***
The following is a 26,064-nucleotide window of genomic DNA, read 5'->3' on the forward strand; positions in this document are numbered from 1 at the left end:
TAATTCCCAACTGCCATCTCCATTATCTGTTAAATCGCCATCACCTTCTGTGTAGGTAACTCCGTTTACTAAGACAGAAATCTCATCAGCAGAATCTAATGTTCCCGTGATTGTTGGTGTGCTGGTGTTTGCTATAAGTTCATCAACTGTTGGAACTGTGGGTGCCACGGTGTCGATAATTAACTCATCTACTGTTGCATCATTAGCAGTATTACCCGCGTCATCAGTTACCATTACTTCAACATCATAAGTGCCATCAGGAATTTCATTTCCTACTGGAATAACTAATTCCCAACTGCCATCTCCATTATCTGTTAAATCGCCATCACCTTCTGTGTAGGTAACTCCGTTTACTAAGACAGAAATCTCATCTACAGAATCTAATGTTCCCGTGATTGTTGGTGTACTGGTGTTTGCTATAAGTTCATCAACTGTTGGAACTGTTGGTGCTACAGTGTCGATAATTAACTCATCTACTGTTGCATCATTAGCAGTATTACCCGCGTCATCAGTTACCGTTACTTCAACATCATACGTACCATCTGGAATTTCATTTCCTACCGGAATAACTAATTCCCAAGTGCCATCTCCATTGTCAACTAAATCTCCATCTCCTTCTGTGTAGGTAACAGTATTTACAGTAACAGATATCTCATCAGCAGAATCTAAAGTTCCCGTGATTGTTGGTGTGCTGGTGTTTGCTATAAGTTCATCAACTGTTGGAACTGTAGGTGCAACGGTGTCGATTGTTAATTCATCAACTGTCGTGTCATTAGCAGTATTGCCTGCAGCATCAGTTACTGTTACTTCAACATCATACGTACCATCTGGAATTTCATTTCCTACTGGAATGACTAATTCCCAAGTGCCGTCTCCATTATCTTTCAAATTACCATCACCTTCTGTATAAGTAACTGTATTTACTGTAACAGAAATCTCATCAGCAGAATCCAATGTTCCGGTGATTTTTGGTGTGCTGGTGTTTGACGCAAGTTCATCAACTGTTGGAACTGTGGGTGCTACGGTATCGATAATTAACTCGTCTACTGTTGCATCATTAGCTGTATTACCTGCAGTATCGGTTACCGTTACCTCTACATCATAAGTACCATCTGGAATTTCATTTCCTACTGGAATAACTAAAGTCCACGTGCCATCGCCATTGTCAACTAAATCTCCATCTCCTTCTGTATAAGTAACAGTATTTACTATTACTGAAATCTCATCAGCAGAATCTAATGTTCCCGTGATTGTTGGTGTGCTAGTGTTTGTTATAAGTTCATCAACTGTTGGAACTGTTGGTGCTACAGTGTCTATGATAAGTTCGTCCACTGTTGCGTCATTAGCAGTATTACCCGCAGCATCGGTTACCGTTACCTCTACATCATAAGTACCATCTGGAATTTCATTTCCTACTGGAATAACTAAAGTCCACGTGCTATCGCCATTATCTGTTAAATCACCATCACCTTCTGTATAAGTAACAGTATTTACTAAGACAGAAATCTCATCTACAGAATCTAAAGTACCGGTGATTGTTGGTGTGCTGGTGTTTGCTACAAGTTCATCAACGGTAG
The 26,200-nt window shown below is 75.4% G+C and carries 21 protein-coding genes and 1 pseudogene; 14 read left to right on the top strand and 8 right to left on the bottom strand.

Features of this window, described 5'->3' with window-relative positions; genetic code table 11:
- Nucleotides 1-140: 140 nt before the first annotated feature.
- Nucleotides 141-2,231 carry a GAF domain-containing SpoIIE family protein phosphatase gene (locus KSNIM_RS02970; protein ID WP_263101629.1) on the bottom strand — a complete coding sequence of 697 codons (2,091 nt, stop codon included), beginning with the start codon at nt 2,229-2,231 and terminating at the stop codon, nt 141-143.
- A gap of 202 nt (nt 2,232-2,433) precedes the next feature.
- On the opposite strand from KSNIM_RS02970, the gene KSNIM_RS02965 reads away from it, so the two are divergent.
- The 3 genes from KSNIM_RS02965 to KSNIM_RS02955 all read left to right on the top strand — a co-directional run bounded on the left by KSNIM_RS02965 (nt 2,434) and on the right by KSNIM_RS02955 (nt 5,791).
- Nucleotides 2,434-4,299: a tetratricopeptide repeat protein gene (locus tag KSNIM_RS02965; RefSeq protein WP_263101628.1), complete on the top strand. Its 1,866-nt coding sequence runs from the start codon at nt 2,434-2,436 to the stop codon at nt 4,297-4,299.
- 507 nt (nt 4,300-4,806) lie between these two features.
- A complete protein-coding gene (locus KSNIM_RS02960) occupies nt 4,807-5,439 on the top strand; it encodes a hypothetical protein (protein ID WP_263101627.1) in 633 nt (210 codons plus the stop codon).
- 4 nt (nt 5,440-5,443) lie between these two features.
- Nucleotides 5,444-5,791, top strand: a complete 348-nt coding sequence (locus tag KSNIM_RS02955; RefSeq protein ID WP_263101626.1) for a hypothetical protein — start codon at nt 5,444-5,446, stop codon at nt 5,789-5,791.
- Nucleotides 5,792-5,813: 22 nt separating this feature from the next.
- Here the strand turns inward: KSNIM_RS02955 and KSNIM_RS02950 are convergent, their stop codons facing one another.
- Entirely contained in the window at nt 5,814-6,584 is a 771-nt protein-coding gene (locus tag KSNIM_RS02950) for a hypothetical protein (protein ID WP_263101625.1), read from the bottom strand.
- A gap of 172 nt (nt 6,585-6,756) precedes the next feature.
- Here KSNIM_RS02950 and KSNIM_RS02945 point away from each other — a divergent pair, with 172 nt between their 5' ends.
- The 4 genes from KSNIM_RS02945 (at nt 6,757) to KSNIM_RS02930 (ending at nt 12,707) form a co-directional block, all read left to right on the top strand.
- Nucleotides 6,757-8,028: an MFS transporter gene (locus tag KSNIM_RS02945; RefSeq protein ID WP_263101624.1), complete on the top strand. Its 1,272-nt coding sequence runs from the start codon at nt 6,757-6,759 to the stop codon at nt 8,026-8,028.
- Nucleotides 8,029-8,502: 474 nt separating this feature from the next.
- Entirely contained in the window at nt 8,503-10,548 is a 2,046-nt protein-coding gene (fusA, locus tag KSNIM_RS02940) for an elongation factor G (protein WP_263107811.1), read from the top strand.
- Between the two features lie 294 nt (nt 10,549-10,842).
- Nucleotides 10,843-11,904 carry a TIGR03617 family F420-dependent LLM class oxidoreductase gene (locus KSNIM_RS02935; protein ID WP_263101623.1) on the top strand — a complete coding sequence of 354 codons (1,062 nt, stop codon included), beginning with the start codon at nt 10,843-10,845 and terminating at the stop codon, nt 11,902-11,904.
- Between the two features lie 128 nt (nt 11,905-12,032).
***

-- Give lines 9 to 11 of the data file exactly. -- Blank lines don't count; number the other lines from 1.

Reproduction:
- The 3 genes from KSNIM_RS02965 to KSNIM_RS02955 all read left to right on the top strand — a co-directional run bounded on the left by KSNIM_RS02965 (nt 2,434) and on the right by KSNIM_RS02955 (nt 5,791).
- Nucleotides 2,434-4,299: a tetratricopeptide repeat protein gene (locus tag KSNIM_RS02965; RefSeq protein WP_263101628.1), complete on the top strand. Its 1,866-nt coding sequence runs from the start codon at nt 2,434-2,436 to the stop codon at nt 4,297-4,299.
- 507 nt (nt 4,300-4,806) lie between these two features.